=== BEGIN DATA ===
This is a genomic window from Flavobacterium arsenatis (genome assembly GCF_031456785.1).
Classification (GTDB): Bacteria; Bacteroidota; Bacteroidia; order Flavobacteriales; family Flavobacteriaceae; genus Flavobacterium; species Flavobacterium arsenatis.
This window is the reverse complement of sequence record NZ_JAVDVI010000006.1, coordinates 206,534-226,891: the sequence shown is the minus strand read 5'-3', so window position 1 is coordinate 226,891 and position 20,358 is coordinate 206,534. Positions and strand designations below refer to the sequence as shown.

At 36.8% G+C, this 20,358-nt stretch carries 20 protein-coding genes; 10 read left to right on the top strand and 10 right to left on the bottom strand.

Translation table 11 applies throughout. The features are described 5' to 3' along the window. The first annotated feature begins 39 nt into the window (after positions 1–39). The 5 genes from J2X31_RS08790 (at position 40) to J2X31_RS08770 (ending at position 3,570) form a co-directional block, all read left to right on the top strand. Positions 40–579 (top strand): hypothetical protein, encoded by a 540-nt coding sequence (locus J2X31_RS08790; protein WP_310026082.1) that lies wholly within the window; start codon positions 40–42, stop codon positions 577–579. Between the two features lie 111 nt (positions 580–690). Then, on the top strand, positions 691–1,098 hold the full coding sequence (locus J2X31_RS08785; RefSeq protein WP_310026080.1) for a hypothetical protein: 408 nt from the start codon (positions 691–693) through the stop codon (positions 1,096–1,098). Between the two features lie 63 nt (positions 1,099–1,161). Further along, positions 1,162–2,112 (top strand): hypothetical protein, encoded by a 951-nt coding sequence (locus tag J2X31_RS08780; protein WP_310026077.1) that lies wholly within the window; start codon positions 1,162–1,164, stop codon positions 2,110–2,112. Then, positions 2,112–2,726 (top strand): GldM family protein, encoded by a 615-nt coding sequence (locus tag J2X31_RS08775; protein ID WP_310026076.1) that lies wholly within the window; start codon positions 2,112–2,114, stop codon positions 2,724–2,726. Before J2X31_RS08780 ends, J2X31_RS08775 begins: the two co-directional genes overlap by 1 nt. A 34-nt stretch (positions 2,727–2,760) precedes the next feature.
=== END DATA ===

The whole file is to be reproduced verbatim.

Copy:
This is a genomic window from Flavobacterium arsenatis (genome assembly GCF_031456785.1).
Classification (GTDB): Bacteria; Bacteroidota; Bacteroidia; order Flavobacteriales; family Flavobacteriaceae; genus Flavobacterium; species Flavobacterium arsenatis.
This window is the reverse complement of sequence record NZ_JAVDVI010000006.1, coordinates 206,534-226,891: the sequence shown is the minus strand read 5'-3', so window position 1 is coordinate 226,891 and position 20,358 is coordinate 206,534. Positions and strand designations below refer to the sequence as shown.

At 36.8% G+C, this 20,358-nt stretch carries 20 protein-coding genes; 10 read left to right on the top strand and 10 right to left on the bottom strand.

Translation table 11 applies throughout. The features are described 5' to 3' along the window. The first annotated feature begins 39 nt into the window (after positions 1–39). The 5 genes from J2X31_RS08790 (at position 40) to J2X31_RS08770 (ending at position 3,570) form a co-directional block, all read left to right on the top strand. Positions 40–579 (top strand): hypothetical protein, encoded by a 540-nt coding sequence (locus J2X31_RS08790; protein WP_310026082.1) that lies wholly within the window; start codon positions 40–42, stop codon positions 577–579. Between the two features lie 111 nt (positions 580–690). Then, on the top strand, positions 691–1,098 hold the full coding sequence (locus J2X31_RS08785; RefSeq protein WP_310026080.1) for a hypothetical protein: 408 nt from the start codon (positions 691–693) through the stop codon (positions 1,096–1,098). Between the two features lie 63 nt (positions 1,099–1,161). Further along, positions 1,162–2,112 (top strand): hypothetical protein, encoded by a 951-nt coding sequence (locus tag J2X31_RS08780; protein WP_310026077.1) that lies wholly within the window; start codon positions 1,162–1,164, stop codon positions 2,110–2,112. Then, positions 2,112–2,726 (top strand): GldM family protein, encoded by a 615-nt coding sequence (locus tag J2X31_RS08775; protein ID WP_310026076.1) that lies wholly within the window; start codon positions 2,112–2,114, stop codon positions 2,724–2,726. Before J2X31_RS08780 ends, J2X31_RS08775 begins: the two co-directional genes overlap by 1 nt. A 34-nt stretch (positions 2,727–2,760) precedes the next feature.